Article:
Date: 7/15/17 3:28 pm
From: David Irons <LLSDIRONS...>
Subject: [obol] Re: Stymied by a Sparrow

Phil, Jeff et al.,

I would be interested to know exactly where along the Clackamas River this bird was seen and photographed. Juvenile sparrows, specifically Spizella are really challenging to ID at times. My first instinct was to presume this was presume Chipping, as that would seem to be the most likely species. However, there are number of features that point way from Chipping as a candidate. First, the lores are pale with no suggestion of the dark eyeline extending in front of the eye (between the bill and the eye). Note that the juv. Chipping Sparrow at the link that Jeff provides shows dark lores, which is typical of all ages of Chipping Sparrow.

The second problem with calling this a Chipping is the sparseness of the streaking below and how fine the streaking is on the underparts. Juvenile Chipping Sparrows show rather heavy streaking that extends all the way down the underparts at this season. Hatch-year Chipping Sparrows seem to hold their juvenile plumage, or at least elements of it, longer than other sparrow species. They typically show extensive streaking below well into August and sometimes early September. This streaking extends fairly evenly well down on the underparts (as seen on the bird at Jeff's link) with no cutoff at mid-breast. Phil's bird is at best sparsely and finely streaked below and there seems to be a marked cutoff to the streaking (except along the flanks) about mid-breast. This look is more typical of Lincoln's and Savannah Sparrows and not at all typical of a juvenile Chipping Sparrow.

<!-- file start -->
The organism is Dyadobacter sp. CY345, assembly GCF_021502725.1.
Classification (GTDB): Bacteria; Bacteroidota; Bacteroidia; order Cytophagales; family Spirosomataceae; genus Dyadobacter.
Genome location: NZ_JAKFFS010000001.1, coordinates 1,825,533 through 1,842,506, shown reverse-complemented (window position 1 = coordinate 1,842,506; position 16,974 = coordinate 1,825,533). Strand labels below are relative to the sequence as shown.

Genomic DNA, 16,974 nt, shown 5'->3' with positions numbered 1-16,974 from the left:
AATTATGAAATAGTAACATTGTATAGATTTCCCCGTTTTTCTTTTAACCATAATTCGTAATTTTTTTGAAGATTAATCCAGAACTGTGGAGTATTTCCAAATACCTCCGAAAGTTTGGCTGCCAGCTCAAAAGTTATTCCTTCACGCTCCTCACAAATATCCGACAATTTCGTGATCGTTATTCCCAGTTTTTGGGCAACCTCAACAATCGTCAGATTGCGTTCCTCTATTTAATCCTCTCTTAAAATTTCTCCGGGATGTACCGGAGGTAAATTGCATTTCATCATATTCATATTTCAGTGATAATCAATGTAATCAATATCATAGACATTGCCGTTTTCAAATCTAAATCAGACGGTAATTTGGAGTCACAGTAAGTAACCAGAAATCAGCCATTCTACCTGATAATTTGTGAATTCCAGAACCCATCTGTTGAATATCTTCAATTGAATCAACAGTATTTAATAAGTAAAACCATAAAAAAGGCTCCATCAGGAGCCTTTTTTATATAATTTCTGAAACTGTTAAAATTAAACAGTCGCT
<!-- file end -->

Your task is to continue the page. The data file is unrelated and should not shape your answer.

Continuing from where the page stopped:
Another issue as it relates to Chipping Sparrow is the combination of a strong dark malar mark below the broad defined tan moustachial stripe, which are quite prominent on Phil's bird. Chipping Sparrows, even juvs, typically show a very weak malar mark and a poorly-defined to absent moustachial stripe. This prominent malar and broad tan moustachial stripe above it are good marks for Lincoln's Sparrow and Savannah. There is one photo that seems to show quite a bit of yellow in the supraloral area (forward section of the supercilious), which points to Savannah Sparrow.

The fairly conspicuous wingbars pretty much rule out Lincoln's in my opinion. This bird also doesn't seem to be dark enough above for a Lincoln's. This is a very challenging bird, but I would lean in the direction of it being a Savannah Sparrow, with no farms wagered. Over the years I taken a number of photos of juvenile Chipping, Brewer's, Savannah Sparrows and I don't recall seeing one that looked quite like this bird.

Dave Irons
Beaverton, OR

From: <obol-bounce...> <obol-bounce...> on behalf of Jeff Gilligan <jeffgilligan10...>
Sent: Saturday, July 15, 2017 9:12 PM
To: <pandmnosler...>
Cc: OBOL Birders Online
Subject: [obol] Re: Stymied by a Sparrow

It looks like an immature Chipping Sparrow to me. Not much unlike the one in this link:


Young Chippies tend o show up in somewhat unexpected locations this time of year. The bold post-ocular line, prominent malar stripe and moustachial line, and pale bill all look good for a Chippie to me.

Jeff gilligan

On Jul 15, 2017, at 1:21 PM, Peter Nosler <pandmnosler...><mailto:<pandmnosler...>> wrote:

Hello, OBOL

Can anyone please offer an identification for this sparrow? I found it along the Clackamas River today. I was thinking it might be a Spizella of some sort, but I can't find any images that really match this bird well. I also thought it might be a Lincoln's Sparrow, but I didn't see any silver above the eye, which always stands out to me on a Lincoln's Sparrow. Maybe it's an off looking or juvenile Savannah Sparrow?

You can see four pictures of the bird here:

Thanks for your help,
Phil Nosler

Join us on Facebook!